Chinuk Wawa being taught at Willamina High School

01.13.2012 Dean Rhodes Culture, Education

At Willamina High School, Chinuk Wawa, the Northwest Native American trade language, is being taught this year alongside other foreign language staples, such as Spanish.

"I took one year of Spanish and then heard about this class," said Tribal member and high school junior Braden Ebensteiner. "I switched because I want to learn about my Native American culture."

"It's our culture," said Tribal member and high school junior Jade Colton, who took Spanish last year and is now taking Chinuk Wawa. "I'd rather learn about our culture."

It took some schedule shifting and paperwork to enable seven Tribal high school students to take the course this year, owing to the late scheduling of the class, but it is well under way, says Tribal member and Cultural Resources Program Manager Kathy Cole, who teaches the class.

Cole learned the language through a Tribal program.

The results already have been "impressive," she said.

Before Christmas vacation, for instance, Cole assigned students to produce a small book in the language of Grand Ronde's Tribal ancestors. "Something most adults could probably do by end of the year," she said.

Ebensteiner put together a book about bears while Tribal member Codie Haller, a sophomore, created a book on giraffes.

Cole also has taught the language to both pre-schoolers and adults in Tribal Education classrooms. Years ago, she taught the language for two years to a kindergarten class of 28 at Willamina Elementary School.

Little by little, Tribal education efforts are making their way into mainstream settings. The success is coming on the tails of many Tribal education and culture programs.

Among the students, for example, Jade Colton is granddaughter of former Tribal Elder Jackie Whisler, who started Chinuk Wawa classes at the Tribe and walked on in 2007.

"That makes it special," said Cole.

For Colton, her language and cultural education had an early start with the help of her grandmother. Jade's sister, Tribal member Justine Colton, has been similarly motivated. She is now taking Chinuk Wawa classes at Lane Community College.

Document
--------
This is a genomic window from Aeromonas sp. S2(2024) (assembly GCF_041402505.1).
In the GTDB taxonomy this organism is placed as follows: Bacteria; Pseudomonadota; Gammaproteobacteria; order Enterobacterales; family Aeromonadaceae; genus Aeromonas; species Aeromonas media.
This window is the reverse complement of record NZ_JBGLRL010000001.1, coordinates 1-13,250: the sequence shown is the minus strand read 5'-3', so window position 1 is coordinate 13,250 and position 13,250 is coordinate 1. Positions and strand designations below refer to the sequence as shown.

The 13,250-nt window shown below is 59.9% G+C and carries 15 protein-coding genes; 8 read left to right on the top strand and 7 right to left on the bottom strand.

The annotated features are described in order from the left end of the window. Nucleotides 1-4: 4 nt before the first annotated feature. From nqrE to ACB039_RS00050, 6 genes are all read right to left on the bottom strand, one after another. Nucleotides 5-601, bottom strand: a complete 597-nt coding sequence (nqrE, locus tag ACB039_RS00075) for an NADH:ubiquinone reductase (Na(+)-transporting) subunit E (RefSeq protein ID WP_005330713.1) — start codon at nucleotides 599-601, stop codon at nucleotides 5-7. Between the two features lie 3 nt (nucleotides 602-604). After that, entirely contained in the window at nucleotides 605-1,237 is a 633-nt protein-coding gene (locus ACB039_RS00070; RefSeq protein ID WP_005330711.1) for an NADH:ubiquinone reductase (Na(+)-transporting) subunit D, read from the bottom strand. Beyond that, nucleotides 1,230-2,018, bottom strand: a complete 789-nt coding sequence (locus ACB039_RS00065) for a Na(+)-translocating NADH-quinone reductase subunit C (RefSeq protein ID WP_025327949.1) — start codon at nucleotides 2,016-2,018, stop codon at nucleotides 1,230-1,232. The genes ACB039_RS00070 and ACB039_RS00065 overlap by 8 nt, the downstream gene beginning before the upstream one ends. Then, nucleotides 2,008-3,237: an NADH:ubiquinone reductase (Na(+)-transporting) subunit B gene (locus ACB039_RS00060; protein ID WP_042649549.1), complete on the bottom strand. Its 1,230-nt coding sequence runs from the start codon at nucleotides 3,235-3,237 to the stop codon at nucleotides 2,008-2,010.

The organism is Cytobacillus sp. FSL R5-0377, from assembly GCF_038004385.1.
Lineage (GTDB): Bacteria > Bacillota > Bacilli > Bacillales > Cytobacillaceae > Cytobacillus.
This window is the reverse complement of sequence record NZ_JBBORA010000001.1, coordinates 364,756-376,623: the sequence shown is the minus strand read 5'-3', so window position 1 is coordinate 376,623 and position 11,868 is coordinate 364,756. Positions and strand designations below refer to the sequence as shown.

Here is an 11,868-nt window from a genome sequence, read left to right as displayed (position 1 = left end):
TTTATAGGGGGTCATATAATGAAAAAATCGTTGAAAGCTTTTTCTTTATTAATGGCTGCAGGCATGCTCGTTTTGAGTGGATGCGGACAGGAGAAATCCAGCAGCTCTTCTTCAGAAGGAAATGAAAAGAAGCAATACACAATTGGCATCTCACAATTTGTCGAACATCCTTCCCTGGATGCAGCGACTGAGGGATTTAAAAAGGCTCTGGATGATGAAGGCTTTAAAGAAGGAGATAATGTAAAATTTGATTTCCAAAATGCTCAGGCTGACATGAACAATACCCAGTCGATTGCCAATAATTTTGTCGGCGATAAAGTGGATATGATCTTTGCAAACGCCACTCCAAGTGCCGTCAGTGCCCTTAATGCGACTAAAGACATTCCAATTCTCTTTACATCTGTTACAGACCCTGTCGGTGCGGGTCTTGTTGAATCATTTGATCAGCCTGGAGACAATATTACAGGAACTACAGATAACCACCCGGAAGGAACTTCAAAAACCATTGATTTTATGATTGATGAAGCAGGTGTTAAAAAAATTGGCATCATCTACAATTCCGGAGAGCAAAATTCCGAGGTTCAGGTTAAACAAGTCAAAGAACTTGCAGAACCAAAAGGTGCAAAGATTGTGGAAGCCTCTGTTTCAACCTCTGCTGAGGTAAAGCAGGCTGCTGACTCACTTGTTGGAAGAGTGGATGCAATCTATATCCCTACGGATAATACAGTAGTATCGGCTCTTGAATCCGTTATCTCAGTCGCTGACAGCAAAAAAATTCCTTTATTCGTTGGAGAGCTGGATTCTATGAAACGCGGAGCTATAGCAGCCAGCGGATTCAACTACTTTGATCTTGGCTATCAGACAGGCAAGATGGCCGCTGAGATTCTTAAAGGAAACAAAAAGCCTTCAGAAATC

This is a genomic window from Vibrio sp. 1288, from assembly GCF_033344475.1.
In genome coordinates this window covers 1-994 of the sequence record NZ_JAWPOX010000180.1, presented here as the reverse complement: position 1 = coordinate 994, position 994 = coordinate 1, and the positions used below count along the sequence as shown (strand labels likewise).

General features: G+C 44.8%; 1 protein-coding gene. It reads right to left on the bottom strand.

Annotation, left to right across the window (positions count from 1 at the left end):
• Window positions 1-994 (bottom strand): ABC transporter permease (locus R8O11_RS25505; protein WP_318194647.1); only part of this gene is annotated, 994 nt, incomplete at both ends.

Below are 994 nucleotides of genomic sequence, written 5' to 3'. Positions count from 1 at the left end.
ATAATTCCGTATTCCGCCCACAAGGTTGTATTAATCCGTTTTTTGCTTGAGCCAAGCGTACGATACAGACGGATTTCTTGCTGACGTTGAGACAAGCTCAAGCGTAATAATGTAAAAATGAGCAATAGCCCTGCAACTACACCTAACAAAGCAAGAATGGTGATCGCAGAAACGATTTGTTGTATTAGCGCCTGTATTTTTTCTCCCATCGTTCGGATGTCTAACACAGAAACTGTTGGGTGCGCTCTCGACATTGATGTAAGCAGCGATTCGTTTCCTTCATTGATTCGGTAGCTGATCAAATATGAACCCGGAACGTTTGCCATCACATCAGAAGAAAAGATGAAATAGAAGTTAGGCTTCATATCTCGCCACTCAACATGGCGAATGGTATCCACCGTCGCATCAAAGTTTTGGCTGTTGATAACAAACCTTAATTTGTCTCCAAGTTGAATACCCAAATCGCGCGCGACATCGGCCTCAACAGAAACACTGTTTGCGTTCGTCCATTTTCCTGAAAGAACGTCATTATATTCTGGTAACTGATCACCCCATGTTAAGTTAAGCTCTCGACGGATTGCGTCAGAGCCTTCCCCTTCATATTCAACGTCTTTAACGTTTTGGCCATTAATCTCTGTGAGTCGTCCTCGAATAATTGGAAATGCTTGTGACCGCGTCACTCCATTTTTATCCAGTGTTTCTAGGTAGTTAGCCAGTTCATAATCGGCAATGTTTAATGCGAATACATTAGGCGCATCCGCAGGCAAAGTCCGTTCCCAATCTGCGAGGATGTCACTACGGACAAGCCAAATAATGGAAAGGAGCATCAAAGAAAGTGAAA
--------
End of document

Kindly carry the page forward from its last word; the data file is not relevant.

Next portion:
Both sisters participated in internships at the American Museum of Natural History in New York City, where Tomanowos, the ancient Willamette meteorite, is on display.

Their father, Tribal member Mike Colton, who works at Spirit Mountain Casino, has asked them to teach him the language as their skills improve.

Tribal member Zoey Holsclaw, a sophomore in the class, has been involved in the Tribal Canoe Family. Her sister, Ali, also a Tribal member, teaches Chinuk Wawa at the Tribal Education Department.

Tribal member and sophomore Rilee Mercier took the course in Tribal pre-school years ago, but signed up again because she "wanted to learn more about the language." She also continues to learn about Tribal culture through Tribal Youth Education programs.

"Every person is different," said Cole, "but it takes dedication. That's for sure. We're surrounded by English, so you really have to make a choice that you're going to speak Chinuk."

"The goal is getting families to speak it at home," she said. That is encouraged in adult Chinuk Wawa classes and at quarterly Chinuk Family Nights, which are funded by a grant.

"It's going great," said Cole. "They're learning very quickly. In fact, I have to keep creating new curriculum. They're really picking it up."

The class includes Tribal history and culture as well as language, and includes stories about Elders who have come before today's students.

One of the things that make the class better, said Ebensteiner, is Cole's interactive style, which prompts student participation.

"I've also taken some of Eula Petite's lessons and translated them into Chinuk lessons," Cole said.